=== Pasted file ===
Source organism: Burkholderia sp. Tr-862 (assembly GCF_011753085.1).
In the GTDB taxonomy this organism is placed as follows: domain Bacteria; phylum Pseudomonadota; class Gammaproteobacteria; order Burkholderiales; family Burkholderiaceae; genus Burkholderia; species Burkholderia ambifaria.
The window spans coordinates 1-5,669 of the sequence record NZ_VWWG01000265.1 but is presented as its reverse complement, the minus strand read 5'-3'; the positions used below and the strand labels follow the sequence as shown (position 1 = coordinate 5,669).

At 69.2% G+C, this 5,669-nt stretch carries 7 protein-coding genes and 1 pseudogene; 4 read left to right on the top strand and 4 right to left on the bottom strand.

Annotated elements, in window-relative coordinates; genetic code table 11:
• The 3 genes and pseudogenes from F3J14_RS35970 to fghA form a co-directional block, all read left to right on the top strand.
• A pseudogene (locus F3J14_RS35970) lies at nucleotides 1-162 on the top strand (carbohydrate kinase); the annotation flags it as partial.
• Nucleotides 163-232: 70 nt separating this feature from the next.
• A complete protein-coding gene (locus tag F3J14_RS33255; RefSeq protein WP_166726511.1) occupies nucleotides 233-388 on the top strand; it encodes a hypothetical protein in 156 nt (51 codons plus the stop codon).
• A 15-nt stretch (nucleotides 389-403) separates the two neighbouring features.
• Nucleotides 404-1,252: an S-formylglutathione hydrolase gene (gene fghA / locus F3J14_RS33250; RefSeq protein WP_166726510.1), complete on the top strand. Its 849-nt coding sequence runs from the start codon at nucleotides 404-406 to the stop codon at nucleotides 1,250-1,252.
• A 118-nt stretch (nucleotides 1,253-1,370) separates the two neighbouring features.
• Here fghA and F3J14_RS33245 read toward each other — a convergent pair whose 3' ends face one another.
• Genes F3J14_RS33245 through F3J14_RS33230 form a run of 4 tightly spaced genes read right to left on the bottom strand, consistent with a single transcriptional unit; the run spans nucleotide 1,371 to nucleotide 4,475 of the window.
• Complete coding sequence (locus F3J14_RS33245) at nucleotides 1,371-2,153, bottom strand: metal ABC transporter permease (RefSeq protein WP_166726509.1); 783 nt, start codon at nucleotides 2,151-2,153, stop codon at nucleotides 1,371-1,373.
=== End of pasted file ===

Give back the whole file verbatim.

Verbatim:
Source organism: Burkholderia sp. Tr-862 (assembly GCF_011753085.1).
In the GTDB taxonomy this organism is placed as follows: domain Bacteria; phylum Pseudomonadota; class Gammaproteobacteria; order Burkholderiales; family Burkholderiaceae; genus Burkholderia; species Burkholderia ambifaria.
The window spans coordinates 1-5,669 of the sequence record NZ_VWWG01000265.1 but is presented as its reverse complement, the minus strand read 5'-3'; the positions used below and the strand labels follow the sequence as shown (position 1 = coordinate 5,669).

At 69.2% G+C, this 5,669-nt stretch carries 7 protein-coding genes and 1 pseudogene; 4 read left to right on the top strand and 4 right to left on the bottom strand.

Annotated elements, in window-relative coordinates; genetic code table 11:
• The 3 genes and pseudogenes from F3J14_RS35970 to fghA form a co-directional block, all read left to right on the top strand.
• A pseudogene (locus F3J14_RS35970) lies at nucleotides 1-162 on the top strand (carbohydrate kinase); the annotation flags it as partial.
• Nucleotides 163-232: 70 nt separating this feature from the next.
• A complete protein-coding gene (locus tag F3J14_RS33255; RefSeq protein WP_166726511.1) occupies nucleotides 233-388 on the top strand; it encodes a hypothetical protein in 156 nt (51 codons plus the stop codon).
• A 15-nt stretch (nucleotides 389-403) separates the two neighbouring features.
• Nucleotides 404-1,252: an S-formylglutathione hydrolase gene (gene fghA / locus F3J14_RS33250; RefSeq protein WP_166726510.1), complete on the top strand. Its 849-nt coding sequence runs from the start codon at nucleotides 404-406 to the stop codon at nucleotides 1,250-1,252.
• A 118-nt stretch (nucleotides 1,253-1,370) separates the two neighbouring features.
• Here fghA and F3J14_RS33245 read toward each other — a convergent pair whose 3' ends face one another.
• Genes F3J14_RS33245 through F3J14_RS33230 form a run of 4 tightly spaced genes read right to left on the bottom strand, consistent with a single transcriptional unit; the run spans nucleotide 1,371 to nucleotide 4,475 of the window.
• Complete coding sequence (locus F3J14_RS33245) at nucleotides 1,371-2,153, bottom strand: metal ABC transporter permease (RefSeq protein WP_166726509.1); 783 nt, start codon at nucleotides 2,151-2,153, stop codon at nucleotides 1,371-1,373.